The AgeWell study of behavior change to promote health and wellbeing in later life: study protocol for a randomized controlled trial.
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BACKGROUND: Lifestyle factors playing a role in the development of late-life disability may be modifiable. There is a need for robust evidence about the potential for prevention of disability through behavior change interventions. METHODS/DESIGN: This feasibility study involves the development, implementation and initial testing of a behavior change intervention in a naturalistic setting. A small-scale randomized controlled trial (RCT) will investigate the implementation of a goal-setting intervention aimed at promoting behavior change in the domains of physical and cognitive activity in the context of a community resource center for over-50s. Healthy older participants attending the center (n = 75) will be randomized to one of three conditions: control (an interview involving a general discussion about the center); goal-setting (an interview involving identification of up to five personal goals in the domains of physical activity, cognitive activity, diet and health, and social engagement); or goal-setting with mentoring (the goal-setting interview followed by bi-monthly telephone mentoring). All participants will be reassessed after 12 months. Primary outcomes are levels of physical and cognitive activity. Secondary outcomes address psychosocial (self-efficacy, mood, quality of life), cognitive (memory and executive function), and physical fitness (functional and metabolic) domains. Cost-effectiveness will also be examined. DISCUSSION: This study will provide information about the feasibility of a community-based lifestyle intervention model for over-50s and of the implementation of a goal-setting intervention for behavior change, together with initial evidence about the short-term effects of goal-setting on behavior. TRIAL REGISTRATION: Current Controlled Trials ISRCTN30080637 (http://www.controlled-trials.com).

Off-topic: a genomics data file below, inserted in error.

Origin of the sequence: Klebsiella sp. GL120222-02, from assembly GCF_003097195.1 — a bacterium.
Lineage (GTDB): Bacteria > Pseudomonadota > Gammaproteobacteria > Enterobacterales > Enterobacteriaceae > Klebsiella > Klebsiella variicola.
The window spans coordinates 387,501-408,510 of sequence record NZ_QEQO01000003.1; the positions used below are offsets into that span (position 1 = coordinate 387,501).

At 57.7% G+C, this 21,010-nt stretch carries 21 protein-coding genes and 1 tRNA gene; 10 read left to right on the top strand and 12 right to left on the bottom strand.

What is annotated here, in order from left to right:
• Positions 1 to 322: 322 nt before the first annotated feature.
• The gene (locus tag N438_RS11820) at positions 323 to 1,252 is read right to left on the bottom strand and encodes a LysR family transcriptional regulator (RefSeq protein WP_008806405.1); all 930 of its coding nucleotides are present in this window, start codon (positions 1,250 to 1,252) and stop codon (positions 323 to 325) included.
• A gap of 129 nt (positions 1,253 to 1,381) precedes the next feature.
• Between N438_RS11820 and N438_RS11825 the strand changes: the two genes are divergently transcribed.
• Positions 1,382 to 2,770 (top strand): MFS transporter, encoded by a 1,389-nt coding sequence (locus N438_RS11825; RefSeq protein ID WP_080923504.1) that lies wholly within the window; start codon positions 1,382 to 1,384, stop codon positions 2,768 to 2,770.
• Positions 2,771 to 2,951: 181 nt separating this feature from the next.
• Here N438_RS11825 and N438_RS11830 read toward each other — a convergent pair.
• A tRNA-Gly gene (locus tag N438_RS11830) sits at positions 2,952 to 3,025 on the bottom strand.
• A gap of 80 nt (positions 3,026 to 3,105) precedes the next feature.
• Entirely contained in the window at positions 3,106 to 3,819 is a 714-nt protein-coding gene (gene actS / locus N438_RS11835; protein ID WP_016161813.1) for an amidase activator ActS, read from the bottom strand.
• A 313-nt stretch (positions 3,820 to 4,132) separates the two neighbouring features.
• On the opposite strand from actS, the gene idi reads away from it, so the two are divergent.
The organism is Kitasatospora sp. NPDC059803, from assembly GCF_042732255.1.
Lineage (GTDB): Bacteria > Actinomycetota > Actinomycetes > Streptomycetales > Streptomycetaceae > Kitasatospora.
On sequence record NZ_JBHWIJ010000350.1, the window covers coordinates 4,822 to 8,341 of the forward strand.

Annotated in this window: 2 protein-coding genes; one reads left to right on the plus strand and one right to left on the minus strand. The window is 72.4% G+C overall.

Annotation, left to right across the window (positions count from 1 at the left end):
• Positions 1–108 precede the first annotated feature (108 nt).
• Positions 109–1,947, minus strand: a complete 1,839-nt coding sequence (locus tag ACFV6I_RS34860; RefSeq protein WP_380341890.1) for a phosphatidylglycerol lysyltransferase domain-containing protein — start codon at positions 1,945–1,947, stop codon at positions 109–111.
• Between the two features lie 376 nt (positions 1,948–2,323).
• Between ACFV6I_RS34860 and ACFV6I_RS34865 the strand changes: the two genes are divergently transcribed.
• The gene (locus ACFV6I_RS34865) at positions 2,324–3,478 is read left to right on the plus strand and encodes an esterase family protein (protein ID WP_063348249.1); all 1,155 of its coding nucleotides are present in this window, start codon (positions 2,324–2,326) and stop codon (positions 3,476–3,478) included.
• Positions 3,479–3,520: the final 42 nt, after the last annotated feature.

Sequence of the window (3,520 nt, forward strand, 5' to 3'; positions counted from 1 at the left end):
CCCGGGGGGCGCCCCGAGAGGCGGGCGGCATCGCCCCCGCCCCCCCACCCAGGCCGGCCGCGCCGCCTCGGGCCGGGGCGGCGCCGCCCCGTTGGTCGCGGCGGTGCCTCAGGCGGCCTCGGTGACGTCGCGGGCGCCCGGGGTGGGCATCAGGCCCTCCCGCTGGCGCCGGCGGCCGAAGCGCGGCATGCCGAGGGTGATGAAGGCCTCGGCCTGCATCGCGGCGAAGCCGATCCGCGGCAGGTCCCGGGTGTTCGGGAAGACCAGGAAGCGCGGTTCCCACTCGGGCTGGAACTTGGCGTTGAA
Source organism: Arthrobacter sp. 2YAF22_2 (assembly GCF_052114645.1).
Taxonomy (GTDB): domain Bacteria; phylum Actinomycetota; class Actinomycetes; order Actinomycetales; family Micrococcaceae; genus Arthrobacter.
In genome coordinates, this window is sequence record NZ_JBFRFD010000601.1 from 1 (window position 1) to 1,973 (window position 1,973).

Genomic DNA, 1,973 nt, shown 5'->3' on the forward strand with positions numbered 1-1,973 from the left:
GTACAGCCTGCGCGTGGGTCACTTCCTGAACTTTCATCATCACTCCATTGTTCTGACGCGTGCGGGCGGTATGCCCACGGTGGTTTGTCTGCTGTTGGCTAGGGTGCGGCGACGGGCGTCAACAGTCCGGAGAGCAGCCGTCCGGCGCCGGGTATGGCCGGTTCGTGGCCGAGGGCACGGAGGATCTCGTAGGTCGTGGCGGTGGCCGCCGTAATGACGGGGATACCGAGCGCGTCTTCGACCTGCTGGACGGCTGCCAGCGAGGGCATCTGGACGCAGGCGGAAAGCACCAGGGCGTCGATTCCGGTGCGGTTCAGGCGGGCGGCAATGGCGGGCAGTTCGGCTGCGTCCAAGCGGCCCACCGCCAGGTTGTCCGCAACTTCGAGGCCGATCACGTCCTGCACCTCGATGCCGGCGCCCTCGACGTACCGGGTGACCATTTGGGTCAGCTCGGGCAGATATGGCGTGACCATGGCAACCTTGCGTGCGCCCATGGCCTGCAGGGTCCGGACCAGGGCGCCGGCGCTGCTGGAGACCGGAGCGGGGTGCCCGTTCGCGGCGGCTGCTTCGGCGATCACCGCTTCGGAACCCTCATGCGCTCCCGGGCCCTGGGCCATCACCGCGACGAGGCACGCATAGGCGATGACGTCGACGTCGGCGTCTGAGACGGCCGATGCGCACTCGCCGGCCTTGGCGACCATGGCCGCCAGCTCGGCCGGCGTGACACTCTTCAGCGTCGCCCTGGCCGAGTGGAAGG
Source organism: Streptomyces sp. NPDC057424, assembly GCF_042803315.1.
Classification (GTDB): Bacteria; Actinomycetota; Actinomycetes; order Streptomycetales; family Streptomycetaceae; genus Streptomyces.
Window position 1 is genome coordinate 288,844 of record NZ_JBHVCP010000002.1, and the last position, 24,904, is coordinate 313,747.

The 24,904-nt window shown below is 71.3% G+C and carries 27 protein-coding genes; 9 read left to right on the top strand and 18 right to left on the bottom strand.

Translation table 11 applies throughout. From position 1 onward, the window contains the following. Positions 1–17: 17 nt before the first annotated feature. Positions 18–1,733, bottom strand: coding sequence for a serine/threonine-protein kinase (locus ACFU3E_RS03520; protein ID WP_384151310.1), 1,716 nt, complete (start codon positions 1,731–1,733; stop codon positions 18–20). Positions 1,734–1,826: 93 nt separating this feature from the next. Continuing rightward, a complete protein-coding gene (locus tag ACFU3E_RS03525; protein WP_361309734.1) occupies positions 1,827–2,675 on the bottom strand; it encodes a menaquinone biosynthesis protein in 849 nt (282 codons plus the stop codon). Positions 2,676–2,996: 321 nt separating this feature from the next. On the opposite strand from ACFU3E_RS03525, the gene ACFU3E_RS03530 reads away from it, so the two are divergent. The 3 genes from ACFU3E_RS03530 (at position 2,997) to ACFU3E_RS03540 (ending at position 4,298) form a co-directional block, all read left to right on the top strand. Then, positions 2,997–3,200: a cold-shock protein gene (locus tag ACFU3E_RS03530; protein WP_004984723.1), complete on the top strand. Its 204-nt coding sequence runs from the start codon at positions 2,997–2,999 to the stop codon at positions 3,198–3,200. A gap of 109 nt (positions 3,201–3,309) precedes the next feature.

This study is funded by the Medical Research Council (UK) through the Lifelong Health and Well-being programme. The funder plays no role in the design of the study, in the collection, analysis and interpretation of data, or in the decision to submit the manuscript for publication. Professors Carol Brayne, Martin Knapp, Mike Martin, and Robin Morris advised on and critically reviewed the study proposal. John Clifford Jones, Maldwyn Roberts, and Stephen Williams of Age Cymru Gwynedd a Môn are responsible for setting up and managing the Nefyn AgeWell Centre. Julie Nixon is conducting the interviews and Jennifer Cooney is contributing to data collection. Anne Krayer will collect and analyze qualitative data for the biographical narrative analysis. Blood samples are analyzed by NHS laboratory staff at Ysbyty Gwynedd, Bangor. Sources of funding for each author are as follows: LC: Higher Education Funding Council for Wales; JVH: National Health Service/ Welsh Assembly Government; IRJ: Higher Education Funding Council for Wales; SMN: Medical Research Council grant; JT: Higher Education Funding Council for Wales; CJW: Welsh Assembly Government.
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Vol. 13, pp. 115 - 124
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